Miami’s Dade County and three adjacent counties are investing $200 million to recycle the water back to the bay. Yet, It is not enough and maybe too late. New Orleans is taking advice from Denmark on their water management lessons, but Miami’s limestone is a huge problem. Plus, the sea water will find its way into the Biscayne aquifer which will cause drinking water issues.

This is no longer a future issue. Sunny day flooding causes the streets of Miami Beach to be several inches deep in sea water quite often. Other coastal cities are seeing more sunny day flooding, as well.

Future models show an alarming picture for Miami and the Everglades. Sadly, too many are turning a blind’s eye. In the sequel to “An Inconvenient Truth,” Al Gore and the Miami Beach mayor were standing in flooded streets, while the governor would not take their calls after asking staff to never use the term climate change. You would think the governor of a state surrounded on three sides by water would be concerned about climate change.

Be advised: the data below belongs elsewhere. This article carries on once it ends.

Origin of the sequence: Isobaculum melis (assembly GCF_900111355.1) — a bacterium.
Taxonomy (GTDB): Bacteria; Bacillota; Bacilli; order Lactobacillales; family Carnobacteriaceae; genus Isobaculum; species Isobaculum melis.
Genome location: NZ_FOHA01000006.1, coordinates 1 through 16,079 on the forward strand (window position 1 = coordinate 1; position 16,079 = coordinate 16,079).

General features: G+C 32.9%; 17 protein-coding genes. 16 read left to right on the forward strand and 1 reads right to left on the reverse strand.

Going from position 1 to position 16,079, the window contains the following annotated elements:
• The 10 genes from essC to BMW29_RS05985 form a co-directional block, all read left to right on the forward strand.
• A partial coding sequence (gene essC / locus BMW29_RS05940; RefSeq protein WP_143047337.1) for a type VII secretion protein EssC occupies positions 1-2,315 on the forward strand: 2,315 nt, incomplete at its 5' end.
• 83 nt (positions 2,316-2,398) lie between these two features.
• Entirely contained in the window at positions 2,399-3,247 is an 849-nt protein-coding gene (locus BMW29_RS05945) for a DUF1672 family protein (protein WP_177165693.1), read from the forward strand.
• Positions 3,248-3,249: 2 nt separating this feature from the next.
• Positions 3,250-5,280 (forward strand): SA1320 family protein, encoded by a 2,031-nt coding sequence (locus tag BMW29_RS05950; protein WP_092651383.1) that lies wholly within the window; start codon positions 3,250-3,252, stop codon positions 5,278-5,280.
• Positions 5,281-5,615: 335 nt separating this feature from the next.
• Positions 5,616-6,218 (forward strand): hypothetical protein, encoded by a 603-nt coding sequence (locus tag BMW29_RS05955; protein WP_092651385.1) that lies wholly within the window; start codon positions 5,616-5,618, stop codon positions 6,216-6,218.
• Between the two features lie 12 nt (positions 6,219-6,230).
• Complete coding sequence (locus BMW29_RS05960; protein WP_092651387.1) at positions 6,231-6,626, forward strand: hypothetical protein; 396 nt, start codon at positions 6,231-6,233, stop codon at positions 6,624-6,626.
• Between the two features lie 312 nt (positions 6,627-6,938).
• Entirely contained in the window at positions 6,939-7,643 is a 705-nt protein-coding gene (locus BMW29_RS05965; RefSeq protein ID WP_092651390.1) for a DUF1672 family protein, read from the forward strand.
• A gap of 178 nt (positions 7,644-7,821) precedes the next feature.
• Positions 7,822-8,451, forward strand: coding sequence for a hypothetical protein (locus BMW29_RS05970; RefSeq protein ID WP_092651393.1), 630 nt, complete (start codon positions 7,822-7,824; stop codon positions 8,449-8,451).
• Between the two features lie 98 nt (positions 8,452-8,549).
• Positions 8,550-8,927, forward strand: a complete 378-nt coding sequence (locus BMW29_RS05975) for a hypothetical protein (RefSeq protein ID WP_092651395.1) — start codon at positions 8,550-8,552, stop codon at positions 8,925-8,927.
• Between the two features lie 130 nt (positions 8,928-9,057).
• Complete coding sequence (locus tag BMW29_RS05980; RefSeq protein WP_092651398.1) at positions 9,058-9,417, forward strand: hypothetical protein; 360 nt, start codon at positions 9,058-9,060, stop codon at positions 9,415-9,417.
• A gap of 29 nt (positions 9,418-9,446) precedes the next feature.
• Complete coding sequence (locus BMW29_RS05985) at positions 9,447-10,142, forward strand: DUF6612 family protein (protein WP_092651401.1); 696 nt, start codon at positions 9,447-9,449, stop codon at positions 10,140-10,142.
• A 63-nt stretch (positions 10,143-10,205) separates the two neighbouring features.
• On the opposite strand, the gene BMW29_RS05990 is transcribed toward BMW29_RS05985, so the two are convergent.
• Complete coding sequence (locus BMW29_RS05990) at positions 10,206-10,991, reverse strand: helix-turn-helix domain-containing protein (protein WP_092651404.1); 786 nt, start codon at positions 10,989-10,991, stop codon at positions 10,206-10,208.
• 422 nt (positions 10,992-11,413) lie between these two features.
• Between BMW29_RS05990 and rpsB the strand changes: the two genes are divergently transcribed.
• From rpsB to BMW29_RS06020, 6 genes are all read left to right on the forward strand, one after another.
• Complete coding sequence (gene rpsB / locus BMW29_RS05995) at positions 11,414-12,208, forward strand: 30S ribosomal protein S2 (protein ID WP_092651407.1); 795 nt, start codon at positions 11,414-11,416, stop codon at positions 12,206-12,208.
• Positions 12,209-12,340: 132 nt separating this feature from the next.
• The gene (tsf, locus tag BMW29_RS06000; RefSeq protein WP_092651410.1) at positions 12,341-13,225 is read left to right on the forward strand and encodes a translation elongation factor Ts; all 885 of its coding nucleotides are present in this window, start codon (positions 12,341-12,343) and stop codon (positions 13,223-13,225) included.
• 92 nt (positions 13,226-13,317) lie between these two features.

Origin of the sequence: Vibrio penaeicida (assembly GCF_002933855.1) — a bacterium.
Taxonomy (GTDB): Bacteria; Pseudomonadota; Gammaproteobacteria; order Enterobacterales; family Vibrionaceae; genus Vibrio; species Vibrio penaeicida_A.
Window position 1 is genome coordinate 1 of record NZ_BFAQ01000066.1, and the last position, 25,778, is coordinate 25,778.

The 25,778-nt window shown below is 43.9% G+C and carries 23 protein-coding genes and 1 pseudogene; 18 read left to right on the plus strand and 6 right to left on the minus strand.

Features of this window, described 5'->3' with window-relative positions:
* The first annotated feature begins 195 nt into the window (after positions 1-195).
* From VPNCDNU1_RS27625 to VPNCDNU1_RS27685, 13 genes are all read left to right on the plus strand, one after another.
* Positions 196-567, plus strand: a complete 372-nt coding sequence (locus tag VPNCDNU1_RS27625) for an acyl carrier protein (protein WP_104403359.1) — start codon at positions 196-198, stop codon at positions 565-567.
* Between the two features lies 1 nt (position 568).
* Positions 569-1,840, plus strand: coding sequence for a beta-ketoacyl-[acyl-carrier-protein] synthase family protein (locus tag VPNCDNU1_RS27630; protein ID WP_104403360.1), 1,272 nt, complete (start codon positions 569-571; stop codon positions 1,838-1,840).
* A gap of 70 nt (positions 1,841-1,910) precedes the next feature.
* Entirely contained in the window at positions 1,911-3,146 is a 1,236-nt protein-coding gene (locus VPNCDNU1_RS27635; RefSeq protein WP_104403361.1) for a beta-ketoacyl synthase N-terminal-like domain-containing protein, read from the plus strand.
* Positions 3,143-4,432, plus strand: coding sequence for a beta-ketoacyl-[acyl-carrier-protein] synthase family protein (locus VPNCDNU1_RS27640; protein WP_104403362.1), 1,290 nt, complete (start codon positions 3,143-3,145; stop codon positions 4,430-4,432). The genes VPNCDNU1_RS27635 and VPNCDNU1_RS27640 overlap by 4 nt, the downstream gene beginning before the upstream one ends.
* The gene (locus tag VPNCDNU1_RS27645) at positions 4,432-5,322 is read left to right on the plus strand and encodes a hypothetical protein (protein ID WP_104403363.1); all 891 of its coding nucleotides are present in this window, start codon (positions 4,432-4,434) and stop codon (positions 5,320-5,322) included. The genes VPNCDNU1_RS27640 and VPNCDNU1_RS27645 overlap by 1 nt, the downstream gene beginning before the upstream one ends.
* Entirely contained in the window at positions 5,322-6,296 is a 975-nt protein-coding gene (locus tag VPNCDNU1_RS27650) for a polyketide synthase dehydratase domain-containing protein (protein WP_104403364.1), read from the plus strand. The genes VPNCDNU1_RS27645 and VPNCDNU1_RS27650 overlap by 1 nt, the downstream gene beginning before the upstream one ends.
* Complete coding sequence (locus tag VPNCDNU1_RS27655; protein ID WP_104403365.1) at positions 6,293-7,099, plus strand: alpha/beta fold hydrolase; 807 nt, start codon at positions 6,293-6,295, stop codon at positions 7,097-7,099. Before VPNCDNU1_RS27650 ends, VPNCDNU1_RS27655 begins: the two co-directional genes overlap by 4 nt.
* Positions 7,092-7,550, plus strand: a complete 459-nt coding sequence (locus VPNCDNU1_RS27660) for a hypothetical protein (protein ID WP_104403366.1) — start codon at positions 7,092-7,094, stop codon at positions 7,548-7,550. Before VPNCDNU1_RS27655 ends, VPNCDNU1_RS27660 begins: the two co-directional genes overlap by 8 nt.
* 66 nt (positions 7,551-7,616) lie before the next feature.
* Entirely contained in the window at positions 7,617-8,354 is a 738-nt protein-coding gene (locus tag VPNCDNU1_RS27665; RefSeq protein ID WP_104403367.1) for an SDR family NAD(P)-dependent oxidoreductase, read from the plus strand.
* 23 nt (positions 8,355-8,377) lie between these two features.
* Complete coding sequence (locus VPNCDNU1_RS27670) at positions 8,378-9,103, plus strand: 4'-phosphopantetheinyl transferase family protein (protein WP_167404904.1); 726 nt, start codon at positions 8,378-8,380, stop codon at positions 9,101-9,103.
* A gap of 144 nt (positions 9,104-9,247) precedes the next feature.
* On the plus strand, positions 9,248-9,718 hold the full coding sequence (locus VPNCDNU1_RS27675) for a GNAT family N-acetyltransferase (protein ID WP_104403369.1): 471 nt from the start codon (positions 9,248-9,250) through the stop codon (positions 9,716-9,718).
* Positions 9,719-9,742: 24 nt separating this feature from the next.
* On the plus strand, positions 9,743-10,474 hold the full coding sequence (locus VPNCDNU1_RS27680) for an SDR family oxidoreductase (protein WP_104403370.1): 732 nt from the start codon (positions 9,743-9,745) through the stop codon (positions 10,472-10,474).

Donovan’s song may need to be re-released. Or, maybe the words can be updated for new coastal cities like Miami.

Monday, Monday Redux

Borrowing again from the classic song from The Mamas and the Papas, here are a few Monday musings.

Water from Hurricane Florence continues to plague eastern South Carolina and North Carolina. Rivers are cresting or just past cresting. If the water flooding was not bad enough, the water includes leakage and spills from coal-ash sites, hog-waste pools, chemical plants and maybe superfund sites. This will take a lot of time to remedy.

Kudos to negotiators of Canada, Mexico and the United States for renewing an updated version of NAFTA. The were able to make necessary improvements to the agreements gaining acceptable terms. While the US President is taking a victory lap, these negotiators had to overcome his significant negative influence to the process, which made the process longer and more difficult.